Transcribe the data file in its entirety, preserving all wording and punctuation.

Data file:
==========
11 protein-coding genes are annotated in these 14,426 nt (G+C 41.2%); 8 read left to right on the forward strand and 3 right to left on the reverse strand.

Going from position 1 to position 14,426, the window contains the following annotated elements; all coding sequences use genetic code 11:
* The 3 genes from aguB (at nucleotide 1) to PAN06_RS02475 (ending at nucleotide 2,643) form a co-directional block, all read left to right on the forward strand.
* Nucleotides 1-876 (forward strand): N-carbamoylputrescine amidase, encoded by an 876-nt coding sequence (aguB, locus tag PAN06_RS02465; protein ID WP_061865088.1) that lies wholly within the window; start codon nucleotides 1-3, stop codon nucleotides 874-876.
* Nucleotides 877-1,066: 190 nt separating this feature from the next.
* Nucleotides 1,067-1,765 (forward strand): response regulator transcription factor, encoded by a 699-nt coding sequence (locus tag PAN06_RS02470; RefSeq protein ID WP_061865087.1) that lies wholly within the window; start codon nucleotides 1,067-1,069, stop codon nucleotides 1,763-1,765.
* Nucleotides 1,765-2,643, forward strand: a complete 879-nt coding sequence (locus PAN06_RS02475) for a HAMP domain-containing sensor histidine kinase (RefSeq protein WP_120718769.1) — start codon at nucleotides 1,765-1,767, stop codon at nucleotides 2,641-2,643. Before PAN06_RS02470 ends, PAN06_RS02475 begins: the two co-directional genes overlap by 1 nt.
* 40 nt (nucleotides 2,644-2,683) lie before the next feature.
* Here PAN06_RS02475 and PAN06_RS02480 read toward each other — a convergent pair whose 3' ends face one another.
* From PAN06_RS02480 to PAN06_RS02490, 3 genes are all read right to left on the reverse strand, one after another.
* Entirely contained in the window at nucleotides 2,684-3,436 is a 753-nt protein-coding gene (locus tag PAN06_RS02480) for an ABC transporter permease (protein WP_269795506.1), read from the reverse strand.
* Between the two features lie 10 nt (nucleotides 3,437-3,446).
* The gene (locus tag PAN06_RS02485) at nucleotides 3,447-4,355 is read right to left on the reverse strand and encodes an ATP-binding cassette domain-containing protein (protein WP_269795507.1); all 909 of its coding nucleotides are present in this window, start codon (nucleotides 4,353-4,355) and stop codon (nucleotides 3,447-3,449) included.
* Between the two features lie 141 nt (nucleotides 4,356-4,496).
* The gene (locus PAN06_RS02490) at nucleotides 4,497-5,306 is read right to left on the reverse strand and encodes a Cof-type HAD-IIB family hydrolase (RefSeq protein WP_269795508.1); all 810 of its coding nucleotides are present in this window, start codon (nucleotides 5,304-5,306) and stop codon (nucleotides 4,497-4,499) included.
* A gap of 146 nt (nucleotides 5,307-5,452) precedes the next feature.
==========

11 protein-coding genes are annotated in these 14,426 nt (G+C 41.2%); 8 read left to right on the forward strand and 3 right to left on the reverse strand.

Going from position 1 to position 14,426, the window contains the following annotated elements; all coding sequences use genetic code 11:
* The 3 genes from aguB (at nucleotide 1) to PAN06_RS02475 (ending at nucleotide 2,643) form a co-directional block, all read left to right on the forward strand.
* Nucleotides 1-876 (forward strand): N-carbamoylputrescine amidase, encoded by an 876-nt coding sequence (aguB, locus tag PAN06_RS02465; protein ID WP_061865088.1) that lies wholly within the window; start codon nucleotides 1-3, stop codon nucleotides 874-876.
* Nucleotides 877-1,066: 190 nt separating this feature from the next.
* Nucleotides 1,067-1,765 (forward strand): response regulator transcription factor, encoded by a 699-nt coding sequence (locus tag PAN06_RS02470; RefSeq protein ID WP_061865087.1) that lies wholly within the window; start codon nucleotides 1,067-1,069, stop codon nucleotides 1,763-1,765.
* Nucleotides 1,765-2,643, forward strand: a complete 879-nt coding sequence (locus PAN06_RS02475) for a HAMP domain-containing sensor histidine kinase (RefSeq protein WP_120718769.1) — start codon at nucleotides 1,765-1,767, stop codon at nucleotides 2,641-2,643. Before PAN06_RS02470 ends, PAN06_RS02475 begins: the two co-directional genes overlap by 1 nt.
* 40 nt (nucleotides 2,644-2,683) lie before the next feature.
* Here PAN06_RS02475 and PAN06_RS02480 read toward each other — a convergent pair whose 3' ends face one another.
* From PAN06_RS02480 to PAN06_RS02490, 3 genes are all read right to left on the reverse strand, one after another.
* Entirely contained in the window at nucleotides 2,684-3,436 is a 753-nt protein-coding gene (locus tag PAN06_RS02480) for an ABC transporter permease (protein WP_269795506.1), read from the reverse strand.
* Between the two features lie 10 nt (nucleotides 3,437-3,446).
* The gene (locus tag PAN06_RS02485) at nucleotides 3,447-4,355 is read right to left on the reverse strand and encodes an ATP-binding cassette domain-containing protein (protein WP_269795507.1); all 909 of its coding nucleotides are present in this window, start codon (nucleotides 4,353-4,355) and stop codon (nucleotides 3,447-3,449) included.
* Between the two features lie 141 nt (nucleotides 4,356-4,496).
* The gene (locus PAN06_RS02490) at nucleotides 4,497-5,306 is read right to left on the reverse strand and encodes a Cof-type HAD-IIB family hydrolase (RefSeq protein WP_269795508.1); all 810 of its coding nucleotides are present in this window, start codon (nucleotides 5,304-5,306) and stop codon (nucleotides 4,497-4,499) included.
* A gap of 146 nt (nucleotides 5,307-5,452) precedes the next feature.